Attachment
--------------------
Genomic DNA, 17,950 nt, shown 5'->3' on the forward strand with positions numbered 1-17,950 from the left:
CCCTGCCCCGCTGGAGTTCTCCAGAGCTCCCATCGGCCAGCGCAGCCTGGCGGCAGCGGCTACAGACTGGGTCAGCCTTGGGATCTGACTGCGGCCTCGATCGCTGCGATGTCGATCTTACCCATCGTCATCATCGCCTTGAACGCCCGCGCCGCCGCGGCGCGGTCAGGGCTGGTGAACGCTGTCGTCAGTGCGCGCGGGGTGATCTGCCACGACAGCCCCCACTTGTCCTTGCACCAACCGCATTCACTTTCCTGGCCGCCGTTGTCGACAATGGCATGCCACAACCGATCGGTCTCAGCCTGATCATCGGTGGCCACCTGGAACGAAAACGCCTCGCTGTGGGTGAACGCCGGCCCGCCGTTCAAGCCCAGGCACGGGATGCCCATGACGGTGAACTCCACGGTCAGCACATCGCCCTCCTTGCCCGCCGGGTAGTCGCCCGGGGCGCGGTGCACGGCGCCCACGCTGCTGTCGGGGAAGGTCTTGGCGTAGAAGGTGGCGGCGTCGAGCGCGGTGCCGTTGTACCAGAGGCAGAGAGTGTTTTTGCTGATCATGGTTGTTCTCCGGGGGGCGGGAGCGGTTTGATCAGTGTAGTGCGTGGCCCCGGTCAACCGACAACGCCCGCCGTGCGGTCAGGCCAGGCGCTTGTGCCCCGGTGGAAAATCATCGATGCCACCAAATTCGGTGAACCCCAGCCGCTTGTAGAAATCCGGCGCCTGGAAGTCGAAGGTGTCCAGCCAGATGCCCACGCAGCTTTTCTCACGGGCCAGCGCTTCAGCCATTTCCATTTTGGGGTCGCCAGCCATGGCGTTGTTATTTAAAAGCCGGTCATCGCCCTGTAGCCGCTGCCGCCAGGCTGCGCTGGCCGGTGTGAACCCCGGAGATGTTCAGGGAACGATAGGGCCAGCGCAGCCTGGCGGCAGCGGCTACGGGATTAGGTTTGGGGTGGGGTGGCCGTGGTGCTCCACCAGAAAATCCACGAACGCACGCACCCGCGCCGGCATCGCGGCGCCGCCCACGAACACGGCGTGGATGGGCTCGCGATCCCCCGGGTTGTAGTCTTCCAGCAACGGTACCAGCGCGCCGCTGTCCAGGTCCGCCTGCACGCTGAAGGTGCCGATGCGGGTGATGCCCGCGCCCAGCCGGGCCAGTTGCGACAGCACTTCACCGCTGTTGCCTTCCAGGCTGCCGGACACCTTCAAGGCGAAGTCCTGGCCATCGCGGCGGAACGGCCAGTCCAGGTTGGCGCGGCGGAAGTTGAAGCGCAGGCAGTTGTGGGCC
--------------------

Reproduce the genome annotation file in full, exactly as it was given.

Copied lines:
Genomic DNA, 17,950 nt, shown 5'->3' on the forward strand with positions numbered 1-17,950 from the left:
CCCTGCCCCGCTGGAGTTCTCCAGAGCTCCCATCGGCCAGCGCAGCCTGGCGGCAGCGGCTACAGACTGGGTCAGCCTTGGGATCTGACTGCGGCCTCGATCGCTGCGATGTCGATCTTACCCATCGTCATCATCGCCTTGAACGCCCGCGCCGCCGCGGCGCGGTCAGGGCTGGTGAACGCTGTCGTCAGTGCGCGCGGGGTGATCTGCCACGACAGCCCCCACTTGTCCTTGCACCAACCGCATTCACTTTCCTGGCCGCCGTTGTCGACAATGGCATGCCACAACCGATCGGTCTCAGCCTGATCATCGGTGGCCACCTGGAACGAAAACGCCTCGCTGTGGGTGAACGCCGGCCCGCCGTTCAAGCCCAGGCACGGGATGCCCATGACGGTGAACTCCACGGTCAGCACATCGCCCTCCTTGCCCGCCGGGTAGTCGCCCGGGGCGCGGTGCACGGCGCCCACGCTGCTGTCGGGGAAGGTCTTGGCGTAGAAGGTGGCGGCGTCGAGCGCGGTGCCGTTGTACCAGAGGCAGAGAGTGTTTTTGCTGATCATGGTTGTTCTCCGGGGGGCGGGAGCGGTTTGATCAGTGTAGTGCGTGGCCCCGGTCAACCGACAACGCCCGCCGTGCGGTCAGGCCAGGCGCTTGTGCCCCGGTGGAAAATCATCGATGCCACCAAATTCGGTGAACCCCAGCCGCTTGTAGAAATCCGGCGCCTGGAAGTCGAAGGTGTCCAGCCAGATGCCCACGCAGCTTTTCTCACGGGCCAGCGCTTCAGCCATTTCCATTTTGGGGTCGCCAGCCATGGCGTTGTTATTTAAAAGCCGGTCATCGCCCTGTAGCCGCTGCCGCCAGGCTGCGCTGGCCGGTGTGAACCCCGGAGATGTTCAGGGAACGATAGGGCCAGCGCAGCCTGGCGGCAGCGGCTACGGGATTAGGTTTGGGGTGGGGTGGCCGTGGTGCTCCACCAGAAAATCCACGAACGCACGCACCCGCGCCGGCATCGCGGCGCCGCCCACGAACACGGCGTGGATGGGCTCGCGATCCCCCGGGTTGTAGTCTTCCAGCAACGGTACCAGCGCGCCGCTGTCCAGGTCCGCCTGCACGCTGAAGGTGCCGATGCGGGTGATGCCCGCGCCCAGCCGGGCCAGTTGCGACAGCACTTCACCGCTGTTGCCTTCCAGGCTGCCGGACACCTTCAAGGCGAAGTCCTGGCCATCGCGGCGGAACGGCCAGTCCAGGTTGGCGCGGCGGAAGTTGAAGCGCAGGCAGTTGTGGGCC